4 Licensing Strategies for Mobile App Developers

Licensing mobile apps is a big business. It’s becoming more common as businesses look for ways to extend their reach into the mobile market.  Some mobile apps have become big brands, generating revenues from licensed merchandise. A prime example is Angry Birds, which has over 200 licensing partners.

Any app that creates value for a company has the potential for a licensing deal, even with a small organization. One example is a startup that developed a mobile app for auto body repair estimates. It enables users to send their car wreck photos to a shop for an estimate.

They learned the auto insurance industry was way behind in technology. And that presented a big licensing opportunity for their app. Their strategy focused on licensing the app to insurance companies and allowing them to “brand it” as their own app. The insurance companies offer it to their millions of customers, who can use it to get damage repair estimates done quickly without having to wait for an agent on site.

Another variation of this licensing strategy is adapting your app to other industry uses. In this case, a small company created a branded app for use during sporting events in a fixed location venue. When they discovered a licensing opportunity with a major distributor of esports events, the company expanded its patented technology, adapting it to a web-based app for live and virtual events.

Under the licensing deal, the app’s brand is featured on the app, and the esports company provides it to its fans, enabling them to interact with their events anywhere in the world. This licensing strategy is expanding the app company’s technology into new markets and increasing and building its brand recognition(and value).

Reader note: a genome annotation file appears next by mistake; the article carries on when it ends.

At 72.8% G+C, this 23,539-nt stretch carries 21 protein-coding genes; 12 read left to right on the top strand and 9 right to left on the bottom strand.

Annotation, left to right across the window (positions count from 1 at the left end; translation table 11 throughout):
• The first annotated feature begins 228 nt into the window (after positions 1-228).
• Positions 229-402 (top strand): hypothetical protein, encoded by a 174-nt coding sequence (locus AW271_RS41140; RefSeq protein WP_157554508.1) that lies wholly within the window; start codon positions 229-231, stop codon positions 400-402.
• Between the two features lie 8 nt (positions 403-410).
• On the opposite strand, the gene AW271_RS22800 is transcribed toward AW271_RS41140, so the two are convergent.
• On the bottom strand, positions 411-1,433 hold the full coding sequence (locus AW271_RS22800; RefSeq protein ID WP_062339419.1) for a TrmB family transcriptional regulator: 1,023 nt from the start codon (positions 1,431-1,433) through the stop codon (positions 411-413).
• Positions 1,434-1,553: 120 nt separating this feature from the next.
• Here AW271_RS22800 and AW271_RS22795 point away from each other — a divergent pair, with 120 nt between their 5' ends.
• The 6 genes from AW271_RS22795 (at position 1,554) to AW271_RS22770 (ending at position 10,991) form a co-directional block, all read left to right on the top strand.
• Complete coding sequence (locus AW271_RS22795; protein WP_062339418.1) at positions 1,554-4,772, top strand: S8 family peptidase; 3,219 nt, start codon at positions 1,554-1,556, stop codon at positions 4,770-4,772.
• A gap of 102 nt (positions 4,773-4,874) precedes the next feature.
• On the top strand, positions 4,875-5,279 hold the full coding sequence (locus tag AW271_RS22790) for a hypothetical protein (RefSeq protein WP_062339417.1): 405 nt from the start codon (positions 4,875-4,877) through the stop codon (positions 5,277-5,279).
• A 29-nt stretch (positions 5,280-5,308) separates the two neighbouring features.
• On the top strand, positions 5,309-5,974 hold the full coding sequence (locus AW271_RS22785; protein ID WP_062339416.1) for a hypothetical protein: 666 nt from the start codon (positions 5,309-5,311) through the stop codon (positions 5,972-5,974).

One of the great things about app licensing is the flexibility it offers. When deciding how to license your mobile app, you have a number of options. One of the most common is the end-user license agreement (EULA). This is a license between you and the user, covering what the mobile app user can and cannot do with your app.
A second licensing option is a geographic mobile app license. This is a good strategy to use to expand into other countries. You can license your app to companies in each market or on a broader basis to one company for several countries.

A third strategy is to license your app to other developers to offset the development and marketing costs. You can often find a developer looking for a quality app to reuse or re-brand under their own brand. I have a client who used a variation of this “white label” license strategy to launch their new app into the automotive aftermarket industry.

A fourth strategy is to license your app components for other apps – basically licensing only parts of your source code for reuse in other works. The value here is providing parts of your app code saves other programmers hours of development time. They get high-quality code without having to “reinvent the wheel.”

When you’re ready to negotiate a deal, remember these crucial points. Make sure you are clear on exactly what rights the licensee will get. Do some due diligence on the licensee to ensure you can work with them. Before signing any licensing agreement, consult with an IP attorney. They will ensure your deal is structured to prevent future problems between you and your licensing partner.

Depending on your app, you could generate more revenue from licensing than app store sales. Licensing lets you control everything from usage terms (e.g., feature-based, time-limited) to operational aspects (e.g., activation and back-end integration). You can use licensing to launch your app or expand into new marketplaces by partnering with other marketers or developers who can take your app to the next level.

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